Some third-party audit firms do offer voluntary disclosure services on behalf of the holder.

E. Confidentiality Concerns
Confidentiality and proprietary technology issues are also a concern atthird-party audits, raising a serious issue of the release of this confidential information to non-government personnel. There should be a satisfactory confidentiality provision either in state law or in the agreement between the third-party auditor and the state to preclude these firms from conducting audits and then possibly disseminating, either directly or indirectly, confidential and proprietary information to third parties. In this regard a number of questions are raised, including can these third-party firms distribute audit information to states that have not joined the audit that they are currently involved in? Also, can holders require a separate agreement with these third-party auditors to ensure confidentiality?

F. Audit Periods

Depending upon the state’s unclaimed property laws, an unclaimed property audit period may range anywhere from a few years to more than 20 years. The length of the audit depends upon the statutory dormancy period (e.g., one to seven years) for the property being audited and the statute of limitations period, if any, for the audit. Many times the state auditor will limit the number of years being audited by state audit practice, even if there is a lack of a specific state statute of limitations. An example would be that in a normal 5-year dormancy period, an audit going back an additional 10 years would be looking at records up to 15 years old to determine whether the amount of unclaimed property being reported to the state was correct.

G. Sampling

It is common practice for auditors of unclaimed property to use some type of estimation or extrapolation technique to calculate the amount of unclaimed property due for the audit. Estimation techniques often have to be used because most businesses do not keep records for the lengthy period of an audit by the unclaimed property auditor. Because of this, records may be available only for the most recent years of this period. Accordingly, an auditor would normally try to apply some type of estimation technique in order to extrapolate the results of his audit of available records of the entire audit period. Auditors' use of estimates also could significantly increase a holder's unclaimed peoprty liability. Estimation occurs when an auditor calculates an unclaimed property error rate as a percentage of a holder's revenue and uses it to extrapolate an amount of liability for the entire audit period. And because the estimates are by definition not tied to a particular owner and will never be returned, as unclaimed property is supposedly intended to work, these amounts are straight revenue for the state and profits for the contingency fee auditor.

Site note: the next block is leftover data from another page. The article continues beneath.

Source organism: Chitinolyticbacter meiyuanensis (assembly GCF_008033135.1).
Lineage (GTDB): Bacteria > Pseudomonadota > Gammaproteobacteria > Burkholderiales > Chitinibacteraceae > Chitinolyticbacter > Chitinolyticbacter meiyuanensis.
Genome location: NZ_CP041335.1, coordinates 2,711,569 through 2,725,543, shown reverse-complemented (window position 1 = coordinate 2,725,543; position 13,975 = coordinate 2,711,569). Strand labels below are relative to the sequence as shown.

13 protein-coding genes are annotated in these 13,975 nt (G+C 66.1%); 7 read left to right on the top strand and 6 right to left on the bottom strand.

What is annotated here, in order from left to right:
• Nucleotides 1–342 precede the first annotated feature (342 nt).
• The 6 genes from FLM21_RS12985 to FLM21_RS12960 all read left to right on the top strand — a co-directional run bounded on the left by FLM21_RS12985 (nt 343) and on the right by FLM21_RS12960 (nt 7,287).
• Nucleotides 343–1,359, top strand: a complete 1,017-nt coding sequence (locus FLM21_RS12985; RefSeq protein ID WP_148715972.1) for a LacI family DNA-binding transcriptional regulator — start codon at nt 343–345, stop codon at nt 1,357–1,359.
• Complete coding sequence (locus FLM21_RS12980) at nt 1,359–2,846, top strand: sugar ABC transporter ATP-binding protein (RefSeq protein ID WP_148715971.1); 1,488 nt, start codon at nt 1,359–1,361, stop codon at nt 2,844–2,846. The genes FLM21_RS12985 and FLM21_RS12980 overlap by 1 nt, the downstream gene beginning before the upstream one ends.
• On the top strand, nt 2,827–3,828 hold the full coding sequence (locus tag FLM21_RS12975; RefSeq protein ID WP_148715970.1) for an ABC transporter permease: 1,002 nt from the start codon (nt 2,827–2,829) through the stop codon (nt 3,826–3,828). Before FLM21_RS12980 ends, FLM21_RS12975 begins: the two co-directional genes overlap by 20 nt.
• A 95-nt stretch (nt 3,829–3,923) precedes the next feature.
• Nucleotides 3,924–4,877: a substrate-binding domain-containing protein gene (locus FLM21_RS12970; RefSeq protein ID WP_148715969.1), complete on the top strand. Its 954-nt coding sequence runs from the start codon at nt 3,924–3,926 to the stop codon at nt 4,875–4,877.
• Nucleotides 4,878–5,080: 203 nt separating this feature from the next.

Under the 1995 Act:
“If, after the effective date of this [Act], a holder does not maintain the records required by Section 21 and the records of the holder available for the periods subject to this [Act] are insufficient to permit the preparation of a report, the Administrator may require the holder to report and pay to the Administrator the amount the Administrator reasonably estimates, on the basis of any available records of the holder, or by any reasonable method of estimation, should have been but was not reported.”

Uniform Unclaimed Property Act of 1995, Section 20(f). Similarly, the 1981 Uniform Unclaimed Property Act specifically provides that when a holder fails to maintain/keep adequate records of its unclaimed property for the audit period, the state is allowed to “estimate” the amount of unclaimed property due from any available records of the holder. Section 30.

Most states have adopted some type of provision that allows their auditors to estimate or extrapolate unclaimed property for a period where inadequate records were kept by the holder. These estimation techniques allow auditors in some cases to project an unclaimed property amount for an entire audit period where available records are kept for only a portion of the period. In some cases, auditors may attempt to use records from outside an audit period to project unclaimed property owed for the audit period. In other cases, an auditor may even use “industry averages” to calculate a business’s unclaimed property liability. See, Uniform Unclaimed Property Act of 1995, Section 20(f), Comments Section.

Some states may be limited in their estimation techniques by the actual wording of the state’s statute. For instance, Illinois law requires that any estimation technique must “conform to either generally accepted auditing standards or generally accepted accounting principles.” 765 ILCS 1025/11.5(a). In addition, Michigan just enacted a new law which it prohibits the auditor from using estimated figures if the holder provides substantially complete records. The Michigan statute defines substantially complete as "90 percent of the records necessary for unclaimed property examinations as defined under the principles of internal controls." The 90 percent calculation is to be based not only on the volume of records, but also on materiality. The law also provides that if a holder's records are deemed not substantially complete for one class of property, it "does not result in the extrapolation of error in those areas in which a person has filed all the required reports and maintained at least 90 percent of the overall records for that particular class."

Moreover, in those states that do not provide any estimation technique in their law, it can be argued that estimation or extrapolation techniques cannot be used in their audits. These states may be limited to reviewing the actual documentation available. Generally, however, it is difficult for a holder to argue that no projection or estimation is allowed when available records reveal an unclaimed property liability and the holder has not kept records for a portion of the audit period. See Baptist Health v. Wingfield, No. 95-5627 (Chan. Ct. Ark, 8/20/96).